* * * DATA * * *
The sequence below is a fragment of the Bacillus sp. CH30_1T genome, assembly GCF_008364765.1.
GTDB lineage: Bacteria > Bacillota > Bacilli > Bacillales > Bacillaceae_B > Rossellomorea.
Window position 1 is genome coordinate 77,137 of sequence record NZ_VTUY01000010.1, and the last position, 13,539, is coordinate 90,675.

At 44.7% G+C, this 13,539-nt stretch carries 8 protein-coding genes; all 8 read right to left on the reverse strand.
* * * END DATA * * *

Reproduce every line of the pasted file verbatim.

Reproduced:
The sequence below is a fragment of the Bacillus sp. CH30_1T genome, assembly GCF_008364765.1.
GTDB lineage: Bacteria > Bacillota > Bacilli > Bacillales > Bacillaceae_B > Rossellomorea.
Window position 1 is genome coordinate 77,137 of sequence record NZ_VTUY01000010.1, and the last position, 13,539, is coordinate 90,675.

At 44.7% G+C, this 13,539-nt stretch carries 8 protein-coding genes; all 8 read right to left on the reverse strand.